Governor William Weld handed his resignation to Senate President Thomas Birmingham in 1997 as Lieutenant Governor Paul Cellucci and House Speaker Thomas Finneran looked on.BRETT, BILL GLOBE STAFF

Born in Boston on Aug. 4, 1949, Thomas Francis Birmingham grew up in a third-floor apartment in a three-decker in Chelsea.

His parents were from Charlestown and settled in Chelsea after marrying and starting a family. John Birmingham was a deputy commissioner at the state Department of Veterans’ Services. Agnes McDonnell Birmingham worked in the auditor’s office at Chelsea City Hall.


“Tom’s years at Shurtleff Elementary School began him on a path that led to Harvard, Oxford as a Rhodes Scholar, and Harvard Law School,” his sister, Nancy of Charlestown, wrote for the Globe in 2002. “No matter how far he went, he knew it was teachers like Arnie Goodman — who also coached baseball and insisted that boys in the outfield say ‘I have it’ instead of ‘I got it’ — who gave him his start.”

Inspired in part by his mother, who wrote poetry on the side, Mr. Birmingham was an avid reader who kept a dictionary propped open so he could look up new words and learn to pronounce them.

An accomplished football and baseball player, Mr. Birmingham went to Austin Preparatory, a private Catholic school in Reading. He spent a post-graduate year at Phillips Exeter Academy and was a straight-A student at Trinity College in Connecticut when he transferred to Harvard.

Throughout his adult life, he was mindful of both his working-class background and the more comfortable surroundings of his education and ascent in state politics.

“I have my foot in both worlds,” he told the Globe in 2002 during his unsuccessful bid for the Democratic gubernatorial nomination.

Indeed, Mr. Birmingham recalled that during a summer job at a Chelsea sewage treatment plant, he read the poetry of John Keats during breaks from work.

Thomas Birmingham and future wife, Selma Botman, at his senior prom at Austin Preparatory Academy. Handout/The Boston Globe - The Boston Gl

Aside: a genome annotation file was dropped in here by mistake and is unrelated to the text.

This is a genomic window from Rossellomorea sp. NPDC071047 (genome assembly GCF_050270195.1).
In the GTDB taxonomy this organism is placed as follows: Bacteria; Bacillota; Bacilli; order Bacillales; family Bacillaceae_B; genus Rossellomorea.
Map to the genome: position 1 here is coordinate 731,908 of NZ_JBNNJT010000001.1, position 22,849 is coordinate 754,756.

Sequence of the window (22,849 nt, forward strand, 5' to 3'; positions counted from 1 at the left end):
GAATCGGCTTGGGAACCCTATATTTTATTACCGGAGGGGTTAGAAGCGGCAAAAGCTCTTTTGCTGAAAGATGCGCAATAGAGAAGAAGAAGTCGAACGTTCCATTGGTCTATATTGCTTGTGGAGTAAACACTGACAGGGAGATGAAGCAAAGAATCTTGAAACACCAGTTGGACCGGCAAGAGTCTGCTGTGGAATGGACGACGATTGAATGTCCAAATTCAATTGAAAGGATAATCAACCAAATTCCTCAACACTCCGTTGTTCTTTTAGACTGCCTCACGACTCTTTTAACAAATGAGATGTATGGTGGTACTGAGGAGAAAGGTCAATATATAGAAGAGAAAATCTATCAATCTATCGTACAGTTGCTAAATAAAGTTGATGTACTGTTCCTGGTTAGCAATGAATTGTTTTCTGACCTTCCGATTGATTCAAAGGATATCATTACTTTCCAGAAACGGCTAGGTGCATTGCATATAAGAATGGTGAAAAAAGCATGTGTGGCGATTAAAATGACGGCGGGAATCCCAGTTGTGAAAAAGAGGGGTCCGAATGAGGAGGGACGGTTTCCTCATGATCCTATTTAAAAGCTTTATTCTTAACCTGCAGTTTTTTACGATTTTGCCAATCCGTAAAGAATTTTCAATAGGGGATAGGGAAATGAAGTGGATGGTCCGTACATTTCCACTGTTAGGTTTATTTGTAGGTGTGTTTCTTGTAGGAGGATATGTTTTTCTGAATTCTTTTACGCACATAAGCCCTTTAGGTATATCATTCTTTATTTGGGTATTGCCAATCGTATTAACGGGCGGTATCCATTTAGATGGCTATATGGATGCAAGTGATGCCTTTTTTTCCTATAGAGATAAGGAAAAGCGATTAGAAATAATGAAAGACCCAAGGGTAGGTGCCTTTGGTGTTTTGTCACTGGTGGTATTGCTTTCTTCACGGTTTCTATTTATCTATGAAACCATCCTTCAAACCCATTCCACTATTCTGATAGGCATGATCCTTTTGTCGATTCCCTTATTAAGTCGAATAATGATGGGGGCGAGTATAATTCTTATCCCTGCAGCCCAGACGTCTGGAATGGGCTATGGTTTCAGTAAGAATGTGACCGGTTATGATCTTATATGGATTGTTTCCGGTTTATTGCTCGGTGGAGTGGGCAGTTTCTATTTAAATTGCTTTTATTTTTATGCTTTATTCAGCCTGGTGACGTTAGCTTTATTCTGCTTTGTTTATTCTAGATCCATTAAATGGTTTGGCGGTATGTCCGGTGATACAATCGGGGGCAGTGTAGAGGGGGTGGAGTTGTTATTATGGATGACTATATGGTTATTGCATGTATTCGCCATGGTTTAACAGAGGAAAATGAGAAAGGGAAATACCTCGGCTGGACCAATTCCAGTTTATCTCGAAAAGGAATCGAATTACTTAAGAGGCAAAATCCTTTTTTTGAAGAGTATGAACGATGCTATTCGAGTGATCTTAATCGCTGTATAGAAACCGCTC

As a teenager, he met Selma Botman, who also was from Chelsea, when they were at a park near their homes. He was the “cutest boy at Quigley Park,” she recalled in 2002.


He received a bachelor’s from Harvard, studied at Exeter College at Oxford University in England as a Rhodes Scholar, then graduated from Harvard Law School.

She graduated from Brandeis University with a bachelor’s in psychology, received a graduate degree from Oxford, and earned a master’s and a doctorate from Harvard.

A former University of Massachusetts vice president for academic affairs, and a former president of the University of Southern Maine, she currently is provost and vice president for academic affairs at Yeshiva University in New York City.

They married 1977 and returned to Chelsea, raising their daughters, Erica Birmingham and Megan Birmingham Wolf, in a house about a mile from their childhood homes.

“He instilled in us a sense of adventure, leading us to swim with seals in the Galapagos and drive through rural Turkey to see classical ruins,” Erica said. “He passed down his love of sports and the importance of teamwork. He also was a fan of the arts, especially Irish music, and I can remember him drumming along to ‘A Celtic Sojourn’ on car rides.”